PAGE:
A Beer for All Tables

Table Beer Milliron 1 square.jpgLast month, we introduced our interpretation of a table beer – affectionately dubbed Table Beer – as part of our new Mise en Rose Collection.

We’ve received quite a few questions about this lone bottled beer that’s been available in our taproom. The concept of a “table beer” isn’t as straightforward as some other historic beer styles – it is a broad and amorphous category with roots in several European countries and countless modern interpretations, so a bit of explanation seems appropriate.

Table beer (referred to in Europe by the Dutch word tafelbier) has meant many things over its centuries-long history. The tradition was central to the rural areas of Belgium and Northern France, with farmhouse brewers making low-alcohol beers for themselves and their families (children included) to consume throughout the day. Because of their frequent companionship to meals and basic nature, these beers came to be known by the straightforward catch-all ‘table beer’.

As the industrial revolution pushed the European farmhouse brewing tradition out from rural homesteads into urban factories, table beer became a commercial product that has since come in all shapes and sizes: light, dark, clean, funky, spiced, hopped, and everything in between.

Despite its many forms, there are a few common threads that have come to define the table beer style, however loosely. The most prominent of these features is a low alcohol content and a reserved, balanced flavor profile. They are complex but unassertive, serving to complement other flavors without stealing the show. Belgian-style tafelbiers share quite a bit of conceptual overlap with the saison category of farmhouse beers – a style which is already the Swiss Army knife of food pairing solutions – and further accentuate those food-friendly elements.

Given our passion for beer and food, Table Beer is a special thing to us. Our version is a straw-colored farmhouse ale that’s been aged in oak foeders with our house culture, then naturally conditioned in the bottle. It has a lightly funky aroma of lemon, pear, and hay, with flavors of oak, earth, cracker malt, and a very mild tartness. We’ve designed it with versatility in mind, so that it may be shared with good people and good food of any variety.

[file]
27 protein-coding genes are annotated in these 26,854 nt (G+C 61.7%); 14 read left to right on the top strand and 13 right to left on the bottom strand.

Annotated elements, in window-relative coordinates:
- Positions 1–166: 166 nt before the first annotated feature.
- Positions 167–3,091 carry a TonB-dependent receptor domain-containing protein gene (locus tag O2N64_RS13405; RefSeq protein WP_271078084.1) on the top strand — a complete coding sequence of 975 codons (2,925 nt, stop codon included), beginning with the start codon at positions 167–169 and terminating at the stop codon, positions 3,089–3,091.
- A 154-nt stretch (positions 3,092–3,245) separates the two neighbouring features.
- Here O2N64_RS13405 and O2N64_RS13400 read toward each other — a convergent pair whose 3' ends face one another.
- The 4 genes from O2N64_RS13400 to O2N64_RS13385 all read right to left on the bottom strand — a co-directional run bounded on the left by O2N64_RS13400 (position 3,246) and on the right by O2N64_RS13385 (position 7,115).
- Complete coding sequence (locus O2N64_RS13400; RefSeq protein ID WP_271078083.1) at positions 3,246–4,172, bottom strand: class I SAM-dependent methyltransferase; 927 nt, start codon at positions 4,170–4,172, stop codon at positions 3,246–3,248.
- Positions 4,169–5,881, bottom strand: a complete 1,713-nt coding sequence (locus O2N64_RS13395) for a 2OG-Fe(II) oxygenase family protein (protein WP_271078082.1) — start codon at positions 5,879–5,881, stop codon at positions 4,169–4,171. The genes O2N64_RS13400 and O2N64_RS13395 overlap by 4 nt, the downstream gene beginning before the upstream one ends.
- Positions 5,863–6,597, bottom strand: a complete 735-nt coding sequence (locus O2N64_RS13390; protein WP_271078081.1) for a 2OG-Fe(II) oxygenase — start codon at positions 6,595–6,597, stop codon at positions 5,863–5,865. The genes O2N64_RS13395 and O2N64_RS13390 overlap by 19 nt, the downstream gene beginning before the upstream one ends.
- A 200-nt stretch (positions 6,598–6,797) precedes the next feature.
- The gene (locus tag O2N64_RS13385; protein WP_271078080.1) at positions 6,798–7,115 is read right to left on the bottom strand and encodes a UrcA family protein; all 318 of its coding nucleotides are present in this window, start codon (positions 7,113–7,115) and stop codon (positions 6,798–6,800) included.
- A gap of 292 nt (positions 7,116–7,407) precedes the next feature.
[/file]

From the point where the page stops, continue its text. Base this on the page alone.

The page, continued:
Table Beer serves more or less as the flagship beer of the Collection, and is the only Mise en Rose brand that we are aiming to keep permanently available. This is a beer that we want to see enjoyed alongside a meal as often as possible.

The Spring Revision: Introducing BG Lime

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Spring is here, but alas, Loose Seal is no more. With the recent launch of our new farmhouse ale collection, the dry-hopped saison that was part of our spring lineup for the past two years was rendered redundant. But the eulogies and funeral dirges have been cut short, dear reader, by the thunderous sounds of superior drinkability and 100% natural lime flavor.

The vacancy created by Loose Seal’s departure has been filled by BG Lime, a beer so deliberately straightforward that the inclusion of tasting notes in this introduction could potentially be taken as patronizing*. This light and refreshing American blonde ale has been flavored with excessive quantities of fresh lime zest and juice, an Entirely New And Original Idea We Had™, for maximum springtime enjoyment potential.

The trio remains otherwise intact with the return of Overgrowth and Albatross, our spring pale ale and double IPA. Overgrowth is a lush, juicy pale ale dripping with citrus, lemon and berry flavors and a serious contender for favorite seasonal with much of our staff. Similarly juicy but substantially more assertive, Albatross showcases the huge, tropical flavors of the Australian Galaxy hop varietal.

With the freshly revised spring lineup in place, here’s a look at our updated 2017 release calendar:

Product Calendar 2017.png

* For the curious, thorough, or especially dull amongst us, this beer tastes like lime.

Mise en Rose, Part Three

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This is part three in a three-part series announcing our upcoming farmhouse ale collection. Read part one here and part two here.

Mise En Rose, our oak-aged farmhouse ale collection, is named for “setting the rose” – the stage of the barrel-making process where the barrel first begins to take shape. With a focus on mixed culture fermentation, extended aging, and careful blending, the beers we truly love to brew and share are brought to life.

And while farmhouse beers are usually made on a farm, Braddock’s historic past was built upon industry, not agriculture. So why are we making farmhouse beers in a steel town? Because sometimes, tradition is more of a reference point than a rulebook.

After over two years of research, preparation, and aging, we’re proud to announce the arrival of the first beers in our Mise en Rose Collection.